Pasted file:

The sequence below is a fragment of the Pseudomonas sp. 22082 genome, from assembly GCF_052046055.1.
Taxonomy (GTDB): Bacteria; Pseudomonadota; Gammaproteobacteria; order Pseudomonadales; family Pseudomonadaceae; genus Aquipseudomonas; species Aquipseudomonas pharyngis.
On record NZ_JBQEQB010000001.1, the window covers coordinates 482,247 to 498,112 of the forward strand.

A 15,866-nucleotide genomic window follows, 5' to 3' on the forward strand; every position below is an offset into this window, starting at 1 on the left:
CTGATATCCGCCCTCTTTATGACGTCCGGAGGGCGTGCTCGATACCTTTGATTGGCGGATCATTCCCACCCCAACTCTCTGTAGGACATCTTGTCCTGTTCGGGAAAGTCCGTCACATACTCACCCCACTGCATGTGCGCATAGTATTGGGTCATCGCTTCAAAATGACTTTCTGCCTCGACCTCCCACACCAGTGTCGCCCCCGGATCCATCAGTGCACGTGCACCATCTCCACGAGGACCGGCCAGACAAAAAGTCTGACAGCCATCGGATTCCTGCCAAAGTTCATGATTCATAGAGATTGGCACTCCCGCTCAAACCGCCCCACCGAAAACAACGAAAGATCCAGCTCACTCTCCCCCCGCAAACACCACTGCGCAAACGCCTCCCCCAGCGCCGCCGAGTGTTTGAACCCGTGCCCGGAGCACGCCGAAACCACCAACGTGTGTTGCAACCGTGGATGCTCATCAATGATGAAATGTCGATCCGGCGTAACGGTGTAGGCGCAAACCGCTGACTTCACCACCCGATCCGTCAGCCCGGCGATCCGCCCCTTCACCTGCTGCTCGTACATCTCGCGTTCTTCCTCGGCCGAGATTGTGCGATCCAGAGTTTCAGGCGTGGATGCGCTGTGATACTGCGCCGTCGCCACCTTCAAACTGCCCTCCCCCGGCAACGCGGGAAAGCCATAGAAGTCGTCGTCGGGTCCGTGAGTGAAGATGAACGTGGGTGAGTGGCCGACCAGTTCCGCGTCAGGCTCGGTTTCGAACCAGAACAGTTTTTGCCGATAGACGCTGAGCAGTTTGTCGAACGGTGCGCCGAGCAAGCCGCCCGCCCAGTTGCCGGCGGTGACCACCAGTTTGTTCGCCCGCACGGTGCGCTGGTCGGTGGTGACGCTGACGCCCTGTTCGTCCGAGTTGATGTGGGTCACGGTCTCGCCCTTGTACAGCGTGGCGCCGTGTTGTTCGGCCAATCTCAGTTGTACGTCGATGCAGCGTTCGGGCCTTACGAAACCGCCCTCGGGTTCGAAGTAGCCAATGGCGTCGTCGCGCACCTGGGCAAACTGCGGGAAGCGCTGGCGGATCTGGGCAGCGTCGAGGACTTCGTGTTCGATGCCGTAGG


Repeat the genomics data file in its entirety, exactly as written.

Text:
The sequence below is a fragment of the Pseudomonas sp. 22082 genome, from assembly GCF_052046055.1.
Taxonomy (GTDB): Bacteria; Pseudomonadota; Gammaproteobacteria; order Pseudomonadales; family Pseudomonadaceae; genus Aquipseudomonas; species Aquipseudomonas pharyngis.
On record NZ_JBQEQB010000001.1, the window covers coordinates 482,247 to 498,112 of the forward strand.

A 15,866-nucleotide genomic window follows, 5' to 3' on the forward strand; every position below is an offset into this window, starting at 1 on the left:
CTGATATCCGCCCTCTTTATGACGTCCGGAGGGCGTGCTCGATACCTTTGATTGGCGGATCATTCCCACCCCAACTCTCTGTAGGACATCTTGTCCTGTTCGGGAAAGTCCGTCACATACTCACCCCACTGCATGTGCGCATAGTATTGGGTCATCGCTTCAAAATGACTTTCTGCCTCGACCTCCCACACCAGTGTCGCCCCCGGATCCATCAGTGCACGTGCACCATCTCCACGAGGACCGGCCAGACAAAAAGTCTGACAGCCATCGGATTCCTGCCAAAGTTCATGATTCATAGAGATTGGCACTCCCGCTCAAACCGCCCCACCGAAAACAACGAAAGATCCAGCTCACTCTCCCCCCGCAAACACCACTGCGCAAACGCCTCCCCCAGCGCCGCCGAGTGTTTGAACCCGTGCCCGGAGCACGCCGAAACCACCAACGTGTGTTGCAACCGTGGATGCTCATCAATGATGAAATGTCGATCCGGCGTAACGGTGTAGGCGCAAACCGCTGACTTCACCACCCGATCCGTCAGCCCGGCGATCCGCCCCTTCACCTGCTGCTCGTACATCTCGCGTTCTTCCTCGGCCGAGATTGTGCGATCCAGAGTTTCAGGCGTGGATGCGCTGTGATACTGCGCCGTCGCCACCTTCAAACTGCCCTCCCCCGGCAACGCGGGAAAGCCATAGAAGTCGTCGTCGGGTCCGTGAGTGAAGATGAACGTGGGTGAGTGGCCGACCAGTTCCGCGTCAGGCTCGGTTTCGAACCAGAACAGTTTTTGCCGATAGACGCTGAGCAGTTTGTCGAACGGTGCGCCGAGCAAGCCGCCCGCCCAGTTGCCGGCGGTGACCACCAGTTTGTTCGCCCGCACGGTGCGCTGGTCGGTGGTGACGCTGACGCCCTGTTCGTCCGAGTTGATGTGGGTCACGGTCTCGCCCTTGTACAGCGTGGCGCCGTGTTGTTCGGCCAATCTCAGTTGTACGTCGATGCAGCGTTCGGGCCTTACGAAACCGCCCTCGGGTTCGAAGTAGCCAATGGCGTCGTCGCGCACCTGGGCAAACTGCGGGAAGCGCTGGCGGATCTGGGCAGCGTCGAGGACTTCGTGTTCGATGCCGTAGG